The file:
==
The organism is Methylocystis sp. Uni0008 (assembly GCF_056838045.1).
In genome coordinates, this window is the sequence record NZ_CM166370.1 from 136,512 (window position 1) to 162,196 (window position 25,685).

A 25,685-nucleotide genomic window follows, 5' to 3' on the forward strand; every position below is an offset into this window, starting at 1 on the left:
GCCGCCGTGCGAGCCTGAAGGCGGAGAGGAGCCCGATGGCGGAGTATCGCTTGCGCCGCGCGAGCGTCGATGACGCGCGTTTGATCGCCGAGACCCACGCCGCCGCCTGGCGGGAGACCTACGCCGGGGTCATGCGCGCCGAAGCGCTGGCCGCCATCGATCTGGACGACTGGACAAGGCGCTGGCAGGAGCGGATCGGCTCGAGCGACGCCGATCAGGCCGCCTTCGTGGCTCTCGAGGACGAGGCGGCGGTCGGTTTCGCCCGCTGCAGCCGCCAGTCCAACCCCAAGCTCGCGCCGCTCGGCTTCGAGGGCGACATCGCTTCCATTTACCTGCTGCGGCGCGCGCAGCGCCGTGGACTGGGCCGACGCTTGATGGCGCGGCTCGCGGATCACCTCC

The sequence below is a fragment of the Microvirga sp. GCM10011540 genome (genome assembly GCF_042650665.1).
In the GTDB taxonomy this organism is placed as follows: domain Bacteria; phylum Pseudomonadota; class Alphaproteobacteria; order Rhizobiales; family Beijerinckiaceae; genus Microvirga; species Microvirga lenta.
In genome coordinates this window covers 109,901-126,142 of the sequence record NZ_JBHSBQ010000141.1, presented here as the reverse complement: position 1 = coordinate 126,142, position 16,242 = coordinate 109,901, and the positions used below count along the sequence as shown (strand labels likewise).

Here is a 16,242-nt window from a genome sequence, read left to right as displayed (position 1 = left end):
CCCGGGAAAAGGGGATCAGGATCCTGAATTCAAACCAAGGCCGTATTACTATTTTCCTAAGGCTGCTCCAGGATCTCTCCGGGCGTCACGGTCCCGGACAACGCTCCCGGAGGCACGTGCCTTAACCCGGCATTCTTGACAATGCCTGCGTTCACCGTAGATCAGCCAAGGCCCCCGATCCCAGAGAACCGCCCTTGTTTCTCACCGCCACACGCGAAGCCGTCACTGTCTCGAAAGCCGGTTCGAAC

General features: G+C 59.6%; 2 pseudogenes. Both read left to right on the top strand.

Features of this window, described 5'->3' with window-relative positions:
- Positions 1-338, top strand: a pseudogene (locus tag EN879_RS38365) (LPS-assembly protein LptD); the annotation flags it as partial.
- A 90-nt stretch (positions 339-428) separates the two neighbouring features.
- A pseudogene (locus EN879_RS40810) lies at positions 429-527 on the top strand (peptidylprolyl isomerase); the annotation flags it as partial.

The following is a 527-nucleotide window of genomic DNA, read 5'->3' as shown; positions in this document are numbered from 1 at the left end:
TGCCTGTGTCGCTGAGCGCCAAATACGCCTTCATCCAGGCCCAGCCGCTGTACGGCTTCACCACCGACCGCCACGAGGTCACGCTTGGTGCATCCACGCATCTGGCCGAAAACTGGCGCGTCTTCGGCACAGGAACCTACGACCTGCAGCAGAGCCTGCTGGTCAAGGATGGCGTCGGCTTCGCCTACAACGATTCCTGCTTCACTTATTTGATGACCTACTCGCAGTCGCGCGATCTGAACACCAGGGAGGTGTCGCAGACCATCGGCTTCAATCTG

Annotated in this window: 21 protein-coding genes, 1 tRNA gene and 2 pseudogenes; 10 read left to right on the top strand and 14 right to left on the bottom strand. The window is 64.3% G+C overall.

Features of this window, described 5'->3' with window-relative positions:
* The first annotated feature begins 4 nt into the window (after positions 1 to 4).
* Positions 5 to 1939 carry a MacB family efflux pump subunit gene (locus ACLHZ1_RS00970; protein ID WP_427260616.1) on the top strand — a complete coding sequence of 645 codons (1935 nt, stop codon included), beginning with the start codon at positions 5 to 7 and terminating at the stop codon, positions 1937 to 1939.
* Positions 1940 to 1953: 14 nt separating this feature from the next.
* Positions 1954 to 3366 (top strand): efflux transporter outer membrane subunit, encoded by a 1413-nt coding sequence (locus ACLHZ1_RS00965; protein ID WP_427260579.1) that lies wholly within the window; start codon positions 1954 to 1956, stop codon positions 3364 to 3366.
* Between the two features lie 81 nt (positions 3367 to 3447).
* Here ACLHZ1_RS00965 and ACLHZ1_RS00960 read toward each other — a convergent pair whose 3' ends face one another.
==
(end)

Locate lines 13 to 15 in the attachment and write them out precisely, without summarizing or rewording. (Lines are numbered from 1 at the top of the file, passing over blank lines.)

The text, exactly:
- A 90-nt stretch (positions 339-428) separates the two neighbouring features.
- A pseudogene (locus EN879_RS40810) lies at positions 429-527 on the top strand (peptidylprolyl isomerase); the annotation flags it as partial.

The following is a 527-nucleotide window of genomic DNA, read 5'->3' as shown; positions in this document are numbered from 1 at the left end: